The Hologenome Concept of Evolution: a Philosophical and Biological Study
Suarez Diaz, J
Date: 4 November 2019
University of Exeter
PhD in Philosophy
The hologenome concept of evolution is a hypothesis about the evolution of animals and plants. It asserts that the evolution of animals and plants was partially triggered by their interactions with their symbiotic microbiomes. In that vein, the hologenome concept posits that the holobiont (animal host + symbionts of the microbiome) is ...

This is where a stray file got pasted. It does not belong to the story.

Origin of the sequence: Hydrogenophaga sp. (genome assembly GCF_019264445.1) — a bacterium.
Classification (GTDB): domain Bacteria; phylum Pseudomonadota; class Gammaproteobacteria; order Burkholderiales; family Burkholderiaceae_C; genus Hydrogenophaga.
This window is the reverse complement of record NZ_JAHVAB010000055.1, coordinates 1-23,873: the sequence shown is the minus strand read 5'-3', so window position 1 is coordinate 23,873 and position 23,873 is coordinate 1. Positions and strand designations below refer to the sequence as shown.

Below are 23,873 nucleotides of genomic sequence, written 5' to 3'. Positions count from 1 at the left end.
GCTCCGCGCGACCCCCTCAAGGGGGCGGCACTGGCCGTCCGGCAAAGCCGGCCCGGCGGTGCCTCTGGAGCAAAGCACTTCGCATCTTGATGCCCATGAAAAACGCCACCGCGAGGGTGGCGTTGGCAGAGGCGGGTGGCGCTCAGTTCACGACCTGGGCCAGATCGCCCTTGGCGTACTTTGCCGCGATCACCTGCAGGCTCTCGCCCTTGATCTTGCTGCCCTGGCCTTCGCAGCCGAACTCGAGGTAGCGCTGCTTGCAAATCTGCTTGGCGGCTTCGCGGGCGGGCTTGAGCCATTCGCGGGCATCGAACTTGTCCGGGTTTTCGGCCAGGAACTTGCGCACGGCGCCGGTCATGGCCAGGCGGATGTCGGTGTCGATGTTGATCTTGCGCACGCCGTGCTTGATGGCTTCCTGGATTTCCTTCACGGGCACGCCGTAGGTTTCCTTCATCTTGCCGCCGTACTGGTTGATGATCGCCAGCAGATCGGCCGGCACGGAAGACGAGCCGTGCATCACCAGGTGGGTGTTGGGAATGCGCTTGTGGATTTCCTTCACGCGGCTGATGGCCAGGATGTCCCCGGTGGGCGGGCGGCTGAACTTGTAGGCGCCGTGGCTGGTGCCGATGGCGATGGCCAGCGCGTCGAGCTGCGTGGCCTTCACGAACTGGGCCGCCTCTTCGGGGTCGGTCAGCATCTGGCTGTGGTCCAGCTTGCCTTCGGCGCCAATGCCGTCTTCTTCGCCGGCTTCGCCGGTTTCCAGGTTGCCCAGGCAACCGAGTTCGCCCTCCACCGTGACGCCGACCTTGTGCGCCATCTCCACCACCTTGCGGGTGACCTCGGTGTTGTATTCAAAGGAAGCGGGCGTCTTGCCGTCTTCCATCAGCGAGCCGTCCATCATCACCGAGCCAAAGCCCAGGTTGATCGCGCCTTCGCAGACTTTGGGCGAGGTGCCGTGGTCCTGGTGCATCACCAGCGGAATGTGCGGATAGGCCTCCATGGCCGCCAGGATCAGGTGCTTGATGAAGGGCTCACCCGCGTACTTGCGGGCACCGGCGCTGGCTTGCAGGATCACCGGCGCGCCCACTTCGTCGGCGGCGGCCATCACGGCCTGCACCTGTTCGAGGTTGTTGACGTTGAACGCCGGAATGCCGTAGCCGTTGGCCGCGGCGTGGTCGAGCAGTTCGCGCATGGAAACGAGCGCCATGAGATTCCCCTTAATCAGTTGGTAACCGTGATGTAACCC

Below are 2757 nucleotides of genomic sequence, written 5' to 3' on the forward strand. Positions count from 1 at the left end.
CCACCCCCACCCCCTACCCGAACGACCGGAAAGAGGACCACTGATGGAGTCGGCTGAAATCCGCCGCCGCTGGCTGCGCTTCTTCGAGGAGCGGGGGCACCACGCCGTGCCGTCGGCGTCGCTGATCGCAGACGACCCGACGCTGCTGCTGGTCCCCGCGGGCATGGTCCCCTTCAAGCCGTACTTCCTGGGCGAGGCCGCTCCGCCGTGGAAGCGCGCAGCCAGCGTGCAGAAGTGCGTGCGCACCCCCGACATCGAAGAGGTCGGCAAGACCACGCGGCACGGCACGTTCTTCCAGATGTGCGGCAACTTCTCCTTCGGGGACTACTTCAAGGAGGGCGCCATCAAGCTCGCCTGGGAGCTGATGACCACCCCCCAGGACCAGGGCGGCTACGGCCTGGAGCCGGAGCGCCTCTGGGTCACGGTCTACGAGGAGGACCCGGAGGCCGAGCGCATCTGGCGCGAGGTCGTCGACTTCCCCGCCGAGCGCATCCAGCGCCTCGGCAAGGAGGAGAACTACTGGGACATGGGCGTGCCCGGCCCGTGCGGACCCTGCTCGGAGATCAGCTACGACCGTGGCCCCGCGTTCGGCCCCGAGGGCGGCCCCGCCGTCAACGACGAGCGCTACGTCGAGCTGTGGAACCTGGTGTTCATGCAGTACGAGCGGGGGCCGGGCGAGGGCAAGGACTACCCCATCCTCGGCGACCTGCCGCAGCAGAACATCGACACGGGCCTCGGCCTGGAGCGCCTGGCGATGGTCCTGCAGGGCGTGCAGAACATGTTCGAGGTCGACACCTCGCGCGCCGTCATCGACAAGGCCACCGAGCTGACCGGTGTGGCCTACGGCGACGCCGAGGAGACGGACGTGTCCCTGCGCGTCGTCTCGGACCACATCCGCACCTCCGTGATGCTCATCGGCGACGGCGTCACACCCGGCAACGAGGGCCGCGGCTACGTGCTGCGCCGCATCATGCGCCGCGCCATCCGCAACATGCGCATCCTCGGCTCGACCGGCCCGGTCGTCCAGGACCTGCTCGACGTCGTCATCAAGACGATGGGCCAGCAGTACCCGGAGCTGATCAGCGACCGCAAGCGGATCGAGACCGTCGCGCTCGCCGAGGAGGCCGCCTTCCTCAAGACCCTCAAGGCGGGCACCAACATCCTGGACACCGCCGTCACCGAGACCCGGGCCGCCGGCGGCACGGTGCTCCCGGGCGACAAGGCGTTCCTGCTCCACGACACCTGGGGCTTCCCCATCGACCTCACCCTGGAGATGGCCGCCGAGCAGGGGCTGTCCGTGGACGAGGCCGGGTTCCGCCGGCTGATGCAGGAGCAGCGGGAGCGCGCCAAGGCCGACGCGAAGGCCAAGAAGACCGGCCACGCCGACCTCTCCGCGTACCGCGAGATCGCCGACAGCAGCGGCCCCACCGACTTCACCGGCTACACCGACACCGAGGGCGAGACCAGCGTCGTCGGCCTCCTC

The hologenome concept of evolution is a hypothesis about the evolution of animals and plants. It asserts that the evolution of animals and plants was partially triggered by their interactions with their symbiotic microbiomes. In that vein, the hologenome concept posits that the holobiont (animal host + symbionts of the microbiome) is a unit of selection. The hologenome concept has been severely criticized on the basis that selection on holobionts would only be possible if there were a tight transgenerational host-genotype-to-symbiont-genotype connection. As our current evidence suggests that this is not the case for most of the symbiont species that compose the microbiome of animals and plants, the opportunity for holobiont selection is very low in relation to the opportunity for selection on each of the species that compose the host microbiome. Therefore, holobiont selection will always be disrupted ‘from below’, by selection on each of the species that compose the microbiome. This thesis constitutes a conceptual effort to defend philosophically the hologenome concept. I argue that the criticism according to which holobiont selection requires tight transgenerational host-genotype-to-symbiont-genotype connection is grounded on a metaphysical view of the world according to which the biological hierarchy needs to be nested, such that each new level of selection includes every entity from below. Applied to hologenomes, it entails that the hologenome is a collection of genomes, and selection of hologenomes is assumed to entail cospeciation of the host with the species that constitute its microbiome. Against that interpretation, I propose the ‘stability of traits’ account, according to which hologenome evolution is the result of the action of natural selection in a non-nested hierarchical world. In that vein, hologenome evolution does not entail cospeciation, and thus it does not require tight transgenerational host-genotype-to-symbiont-genotype connection. By embracing a multilevel selection perspective, I argue that hologenome evolution results from the simultaneous action of natural selection on each of the lineages that compose the microbiome, and on the assemblage composed by the host genome plus the functional traits of its microbiome. Hologenome selection occurs when the evolution of the traits of the microbiome result from their effects on the fitness of the host, and it can take the form of multilevel selection 1, or multilevel selection 2. In both cases, hologenome selection entails the evolution of microbiome traits, as well as evolution of the host genome, rather than cospeciation of lineages.
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